Get this crazy baby off my head!


Kenny "Blue" Ray

Kenny "Blue" Ray - Fired Up! - 1994 - Blue Ray

Although this album is very SRV influenced, (The album, in part is dedicated, to the Vaughan brothers), Kenny "Blue" Ray has his own instrumental technique, and he uses it to great effect on some classic numbers by Magic Sam, Little Milton, Freddy and Albert King, Bobby Bland, Howlin' Wolf and A.C. Reed, while also presenting seven original compositions. Rather than play jaw dropping, mind blowing solos, Kenny "Blue" Ray plays with a subtleness, and dexterity, that beautifully ekes the blues out. Little Danny's heartfelt singing complements Kenny "Blue" Ray's beautifully understated guitar work perfectly. An excellent album. Listen to, and/or buy Kenny "Blue" Ray's "Way Down In Memphis" and "Blues Obsession" albums. They are both tremendous blues rock albums.


1 Squeezin` - Kenny "Blue" Ray
2 Everythings Gonna Be Alright - Magic Sam
3 Fired Up! - Kenny "Blue" Ray / Rock Hendricks
4 Found Me A New Love - Little Milton
5 Just Pickin` - Freddie King
6 Ridin` In The Moonlight - Howlin' Wolf
7 Little Voice - A.C Reed
8 Tele Talk - Kenny "Blue" Ray
9 Crib Theme - Kenny "Blue" Ray / Rock Hendricks / Duke Jethro / June Core
10 Honey Bee - Bobby Bland
11 Where`s My Cadillac? - Kenny "Blue" Ray
12 Blues For Albert King - Kenny "Blue" Ray
13 The Bushmaster - Kenny "Blue" Ray


Kenny "Blue" Ray - Lead & Rhythm Guitar
Little Danny - Vocals & Harmonica
Burt Winn - Bass
Jim Overton - Drums
Mike Schermer - Rhythm Guitar (Tracks, 7, & 12)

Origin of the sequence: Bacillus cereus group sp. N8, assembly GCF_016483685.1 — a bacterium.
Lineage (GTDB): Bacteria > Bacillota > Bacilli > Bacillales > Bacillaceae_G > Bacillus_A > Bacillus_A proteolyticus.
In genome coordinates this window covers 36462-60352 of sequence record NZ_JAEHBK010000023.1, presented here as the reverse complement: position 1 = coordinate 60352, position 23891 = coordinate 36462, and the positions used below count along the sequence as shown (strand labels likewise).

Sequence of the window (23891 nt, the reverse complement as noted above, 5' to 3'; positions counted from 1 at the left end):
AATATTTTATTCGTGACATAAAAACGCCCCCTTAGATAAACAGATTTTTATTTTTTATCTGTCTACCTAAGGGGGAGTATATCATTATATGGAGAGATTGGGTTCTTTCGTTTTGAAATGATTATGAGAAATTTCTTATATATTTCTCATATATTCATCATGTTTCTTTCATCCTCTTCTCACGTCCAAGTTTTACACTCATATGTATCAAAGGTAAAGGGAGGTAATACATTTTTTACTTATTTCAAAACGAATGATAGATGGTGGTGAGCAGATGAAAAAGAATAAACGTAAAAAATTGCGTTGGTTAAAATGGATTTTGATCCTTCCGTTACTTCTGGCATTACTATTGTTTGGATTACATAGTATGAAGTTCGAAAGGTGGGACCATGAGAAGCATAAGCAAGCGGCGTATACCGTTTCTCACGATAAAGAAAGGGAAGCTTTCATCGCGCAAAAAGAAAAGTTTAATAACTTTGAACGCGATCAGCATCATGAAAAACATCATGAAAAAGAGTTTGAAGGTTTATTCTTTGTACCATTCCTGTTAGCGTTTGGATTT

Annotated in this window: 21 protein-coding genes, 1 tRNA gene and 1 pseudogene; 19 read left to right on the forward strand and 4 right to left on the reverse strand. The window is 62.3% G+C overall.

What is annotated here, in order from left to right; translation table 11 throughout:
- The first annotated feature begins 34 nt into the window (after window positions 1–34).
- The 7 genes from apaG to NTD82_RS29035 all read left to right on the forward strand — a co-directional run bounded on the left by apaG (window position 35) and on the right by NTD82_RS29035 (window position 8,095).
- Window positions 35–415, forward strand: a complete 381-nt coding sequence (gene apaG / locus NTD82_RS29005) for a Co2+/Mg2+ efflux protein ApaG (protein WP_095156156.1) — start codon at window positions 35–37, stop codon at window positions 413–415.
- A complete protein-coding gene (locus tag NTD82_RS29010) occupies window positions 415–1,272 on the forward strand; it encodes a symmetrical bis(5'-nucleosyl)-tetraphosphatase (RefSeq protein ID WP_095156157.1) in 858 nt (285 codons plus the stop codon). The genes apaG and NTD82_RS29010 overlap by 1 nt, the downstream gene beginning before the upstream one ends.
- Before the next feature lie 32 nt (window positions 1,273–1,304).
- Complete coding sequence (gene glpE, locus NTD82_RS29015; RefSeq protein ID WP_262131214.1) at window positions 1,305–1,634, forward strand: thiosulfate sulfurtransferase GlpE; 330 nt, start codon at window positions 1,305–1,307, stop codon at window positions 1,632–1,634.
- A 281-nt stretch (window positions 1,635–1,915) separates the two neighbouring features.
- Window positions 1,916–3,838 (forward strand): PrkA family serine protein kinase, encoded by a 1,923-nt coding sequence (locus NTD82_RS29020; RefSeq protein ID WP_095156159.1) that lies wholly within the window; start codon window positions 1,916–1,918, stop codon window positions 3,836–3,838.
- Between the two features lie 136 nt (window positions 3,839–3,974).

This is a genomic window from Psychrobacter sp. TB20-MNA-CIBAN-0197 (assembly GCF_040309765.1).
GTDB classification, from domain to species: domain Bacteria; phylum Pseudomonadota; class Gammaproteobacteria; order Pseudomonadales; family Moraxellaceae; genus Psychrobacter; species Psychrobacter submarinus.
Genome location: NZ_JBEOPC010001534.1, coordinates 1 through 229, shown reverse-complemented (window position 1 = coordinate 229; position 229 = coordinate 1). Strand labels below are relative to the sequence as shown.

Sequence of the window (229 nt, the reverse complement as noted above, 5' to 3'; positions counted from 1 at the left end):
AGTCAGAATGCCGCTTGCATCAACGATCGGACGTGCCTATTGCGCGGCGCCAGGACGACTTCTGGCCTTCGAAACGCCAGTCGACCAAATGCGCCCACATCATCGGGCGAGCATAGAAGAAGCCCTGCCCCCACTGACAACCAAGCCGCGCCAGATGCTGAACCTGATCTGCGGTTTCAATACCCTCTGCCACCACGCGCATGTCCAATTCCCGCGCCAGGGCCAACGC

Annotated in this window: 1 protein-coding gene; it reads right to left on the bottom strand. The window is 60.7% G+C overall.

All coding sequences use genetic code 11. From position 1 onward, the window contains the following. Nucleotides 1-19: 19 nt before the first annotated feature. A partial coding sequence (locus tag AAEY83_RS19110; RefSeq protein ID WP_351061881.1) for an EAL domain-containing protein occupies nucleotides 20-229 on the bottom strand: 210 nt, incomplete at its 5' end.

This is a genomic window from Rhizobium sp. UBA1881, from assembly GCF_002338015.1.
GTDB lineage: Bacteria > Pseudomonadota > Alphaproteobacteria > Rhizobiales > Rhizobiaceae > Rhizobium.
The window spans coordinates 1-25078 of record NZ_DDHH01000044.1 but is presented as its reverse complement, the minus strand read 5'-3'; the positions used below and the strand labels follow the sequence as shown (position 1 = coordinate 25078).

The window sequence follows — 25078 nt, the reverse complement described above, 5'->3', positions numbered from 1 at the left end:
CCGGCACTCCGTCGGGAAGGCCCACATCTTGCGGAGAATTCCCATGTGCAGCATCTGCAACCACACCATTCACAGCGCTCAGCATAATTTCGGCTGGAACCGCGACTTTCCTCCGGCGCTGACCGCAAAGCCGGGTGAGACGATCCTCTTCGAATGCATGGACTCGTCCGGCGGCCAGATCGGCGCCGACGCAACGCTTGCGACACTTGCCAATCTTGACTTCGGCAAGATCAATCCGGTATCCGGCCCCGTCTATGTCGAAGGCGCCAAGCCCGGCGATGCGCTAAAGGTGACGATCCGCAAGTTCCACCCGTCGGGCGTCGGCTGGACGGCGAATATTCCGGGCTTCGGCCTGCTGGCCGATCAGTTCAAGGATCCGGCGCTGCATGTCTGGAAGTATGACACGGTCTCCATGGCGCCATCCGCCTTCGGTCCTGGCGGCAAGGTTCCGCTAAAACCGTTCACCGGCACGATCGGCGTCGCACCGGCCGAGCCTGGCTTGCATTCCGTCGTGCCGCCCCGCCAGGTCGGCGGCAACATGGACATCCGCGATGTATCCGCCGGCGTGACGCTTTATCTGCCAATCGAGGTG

Guitarist Kenny "Blue" Ray (Born: Jan 11, 1950 in Lodi, California) has the kind of fat guitar overtones, complex chord changes and lightning-fast chops that tend to draw rock fans into the blues fold. Not unlike Stevie Ray Vaughan, Ray's playing owes almost as much to his rock influences as to his blues mentors. Ray's resume includes performances and recording sessions with William Clarke, Little Charlie and the Nightcats, Charlie Musselwhite, Smokey Wilson, and a bevy of other West Coast blues stylists. Ray first became interested in music via his father, who played guitars, harmonica, fiddle and piano. Seeing Elvis Presley perform on the Ed Sullivan Show was a turning point for him, and later that year, his father bought him a guitar. As a youngster, Ray would listen to disc jockey Wolfman Jack at night, listening to music by Jimmy Reed, Howlin' Wolf and others. Ray often skipped school to play guitar with his friends. He made his amateur debut at a high school dance in the mid-1960s. While in the Air Force, Ray was stationed in London from 1969 to 1972. There, he met Ferdnand Jones and began playing '60s-style soul and blues. After coming back to the U.S., Ray toured with the Paul Hermann Band until 1975, when he took a job as lead guitarist with Little Charlie and the Nightcats, then a regional northern California band. In 1976, Ray left the Nightcats to head back to Los Angeles. There, he became part of the house band at a club run by guitarist and singer Smokey Wilson. Onstage at Wilson's Pioneer Club, Ray had the chance to back up legendary artists like Big Joe Turner, Pee Wee Crayton, Lowell Fulson and Big Mama Thornton. A few years later, Ray made his recording session debut with the likes of harmonica player William Clarke and vocalist Finis Tasby. After moving to Austin, Texas in 1980, Ray joined the Marcia Ball Band, touring with her for four years around the Texas Triangle. Ray can be heard on Ball's 1985 album for Rounder, Soulful Dress. He befriended guitarist Stevie Ray Vaughan and continued his career as a session man, recording with Ball, Mitch Woods, Charlie Musselwhite, Greg "Fingers" Taylor, Ron Thompson, and Tommy Castro, among dozens of others. By 1990, Ray decided it was time to start leading his own band, and in 1994, he recorded Fired Up!, the first album for his own Blue Ray/Tone King label. Ray's releases helped broaden his touring base beyond central Texas and northern California. His other mid-1990s recordings include Cadillac Tone (1995), Pull the Strings (1996), and Git It! (1997), all for his own Blue Ray/Tone King label. Most recently, Ray recorded In All of My Life (1997) for the London-based JSP Records. He was accompanied by John Firmin (tenor sax), of the Johnny Nocturne Band, as well as Rob Sudduth of Huey Lewis and the News on baritone and tenor saxes. On record and on stages around the U.S., Ray's guitar playing reflects his smorgasbord of influences: Albert King, Stevie Ray Vaughan, Albert Collins, and Aaron "T-Bone" Walker. His vocals are powerful and soul-filled. Ray continues to tour around the U.S., Canada and Europe. © Richard Skelly, All Music Guide